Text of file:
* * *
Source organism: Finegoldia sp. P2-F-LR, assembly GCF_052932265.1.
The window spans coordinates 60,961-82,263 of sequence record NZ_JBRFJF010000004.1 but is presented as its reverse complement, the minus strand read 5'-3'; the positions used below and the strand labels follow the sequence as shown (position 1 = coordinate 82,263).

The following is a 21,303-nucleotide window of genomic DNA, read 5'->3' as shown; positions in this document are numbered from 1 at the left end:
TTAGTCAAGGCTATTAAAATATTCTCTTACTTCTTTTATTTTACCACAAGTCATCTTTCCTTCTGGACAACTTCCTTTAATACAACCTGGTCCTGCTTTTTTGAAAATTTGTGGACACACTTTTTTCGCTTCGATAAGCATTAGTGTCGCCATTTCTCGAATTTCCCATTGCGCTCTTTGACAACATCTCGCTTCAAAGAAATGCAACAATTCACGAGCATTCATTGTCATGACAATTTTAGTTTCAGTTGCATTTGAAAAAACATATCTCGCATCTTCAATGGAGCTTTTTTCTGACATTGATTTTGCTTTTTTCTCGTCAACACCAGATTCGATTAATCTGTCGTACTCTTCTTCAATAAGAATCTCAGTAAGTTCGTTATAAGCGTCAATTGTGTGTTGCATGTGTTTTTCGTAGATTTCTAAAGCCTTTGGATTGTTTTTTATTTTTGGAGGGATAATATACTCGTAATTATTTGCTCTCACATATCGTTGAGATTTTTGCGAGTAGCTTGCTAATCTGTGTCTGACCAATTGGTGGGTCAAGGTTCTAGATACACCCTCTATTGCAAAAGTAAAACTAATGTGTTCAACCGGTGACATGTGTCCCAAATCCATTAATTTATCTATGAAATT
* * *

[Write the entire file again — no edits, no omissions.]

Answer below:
Source organism: Finegoldia sp. P2-F-LR, assembly GCF_052932265.1.
The window spans coordinates 60,961-82,263 of sequence record NZ_JBRFJF010000004.1 but is presented as its reverse complement, the minus strand read 5'-3'; the positions used below and the strand labels follow the sequence as shown (position 1 = coordinate 82,263).

The following is a 21,303-nucleotide window of genomic DNA, read 5'->3' as shown; positions in this document are numbered from 1 at the left end:
TTAGTCAAGGCTATTAAAATATTCTCTTACTTCTTTTATTTTACCACAAGTCATCTTTCCTTCTGGACAACTTCCTTTAATACAACCTGGTCCTGCTTTTTTGAAAATTTGTGGACACACTTTTTTCGCTTCGATAAGCATTAGTGTCGCCATTTCTCGAATTTCCCATTGCGCTCTTTGACAACATCTCGCTTCAAAGAAATGCAACAATTCACGAGCATTCATTGTCATGACAATTTTAGTTTCAGTTGCATTTGAAAAAACATATCTCGCATCTTCAATGGAGCTTTTTTCTGACATTGATTTTGCTTTTTTCTCGTCAACACCAGATTCGATTAATCTGTCGTACTCTTCTTCAATAAGAATCTCAGTAAGTTCGTTATAAGCGTCAATTGTGTGTTGCATGTGTTTTTCGTAGATTTCTAAAGCCTTTGGATTGTTTTTTATTTTTGGAGGGATAATATACTCGTAATTATTTGCTCTCACATATCGTTGAGATTTTTGCGAGTAGCTTGCTAATCTGTGTCTGACCAATTGGTGGGTCAAGGTTCTAGATACACCCTCTATTGCAAAAGTAAAACTAATGTGTTCAACCGGTGACATGTGTCCCAAATCCATTAATTTATCTATGAAATT